The concept of a thematic layer was one of the early notions in GIS. Practitioners thought about how the geographic information in maps could be partitioned into logical information layers—as more than a random collection of individual objects (such as a road, a bridge, a hill, a house, a peninsula). These early GIS users organized information in thematic layers that described the distribution of a phenomenon and how it should be portrayed across a geographic extent. These layers also provided a protocol (capture rules) for collecting the representations (as feature sets, raster layers, attribute tables, and so on).
In GIS, thematic layers are one of the main organizing principles for GIS database design.
Each GIS will contain multiple themes for a common geographic area. The collection of themes acts as layers in a stack. Each theme can be managed as an information set independent of other themes. Each has its own representations (points, lines, polygons, surfaces, rasters, and so on). Because the various independent themes are spatially referenced, they overlay one another and can be combined in a common map display. Plus, GIS analysis operations, such as overlay, can fuse information between themes.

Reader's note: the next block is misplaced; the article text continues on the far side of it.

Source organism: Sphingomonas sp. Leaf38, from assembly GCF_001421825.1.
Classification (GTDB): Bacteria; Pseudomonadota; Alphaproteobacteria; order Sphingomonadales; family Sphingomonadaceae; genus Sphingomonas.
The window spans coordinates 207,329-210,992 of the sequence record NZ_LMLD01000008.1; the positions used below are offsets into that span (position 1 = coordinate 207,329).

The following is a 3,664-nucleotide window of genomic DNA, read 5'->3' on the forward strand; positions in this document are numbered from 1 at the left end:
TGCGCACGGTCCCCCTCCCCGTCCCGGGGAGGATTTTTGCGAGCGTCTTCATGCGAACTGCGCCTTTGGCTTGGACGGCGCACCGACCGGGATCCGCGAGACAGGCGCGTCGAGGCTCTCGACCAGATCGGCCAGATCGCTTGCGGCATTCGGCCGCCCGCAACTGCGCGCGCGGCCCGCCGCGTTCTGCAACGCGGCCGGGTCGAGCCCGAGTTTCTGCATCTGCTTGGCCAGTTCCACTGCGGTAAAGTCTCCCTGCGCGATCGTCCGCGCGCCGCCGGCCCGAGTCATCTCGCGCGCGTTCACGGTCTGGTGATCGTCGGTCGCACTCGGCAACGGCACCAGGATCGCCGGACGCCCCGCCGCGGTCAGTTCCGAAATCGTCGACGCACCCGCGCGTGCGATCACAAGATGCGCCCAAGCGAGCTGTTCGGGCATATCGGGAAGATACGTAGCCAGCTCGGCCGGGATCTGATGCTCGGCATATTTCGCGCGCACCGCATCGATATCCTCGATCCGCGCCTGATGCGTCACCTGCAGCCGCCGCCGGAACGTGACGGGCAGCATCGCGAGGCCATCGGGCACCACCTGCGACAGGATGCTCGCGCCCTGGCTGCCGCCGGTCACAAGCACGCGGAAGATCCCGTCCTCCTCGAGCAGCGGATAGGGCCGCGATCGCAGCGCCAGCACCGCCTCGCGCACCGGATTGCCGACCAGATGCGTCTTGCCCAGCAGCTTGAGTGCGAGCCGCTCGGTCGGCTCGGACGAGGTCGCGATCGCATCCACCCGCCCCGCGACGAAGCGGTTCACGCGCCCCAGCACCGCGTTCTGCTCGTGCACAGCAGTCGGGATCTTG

GIS datasets are collections of representations for a data theme
Geographic data collections can be represented as feature classes and raster-based datasets in a GIS database.
Many themes are represented by a single collection of homogeneous features such as a feature class of soil type polygons and a point feature class of well locations. Other themes, such as a transportation framework, are represented by multiple datasets (such as a set of spatially related feature classes for streets, intersections, bridges, highway ramps, and so on).
Raster datasets are used to represent continuous surfaces, such as elevation, slope, and aspect, as well as to hold satellite imagery, aerial photography, and other gridded datasets (such as land cover and vegetation types).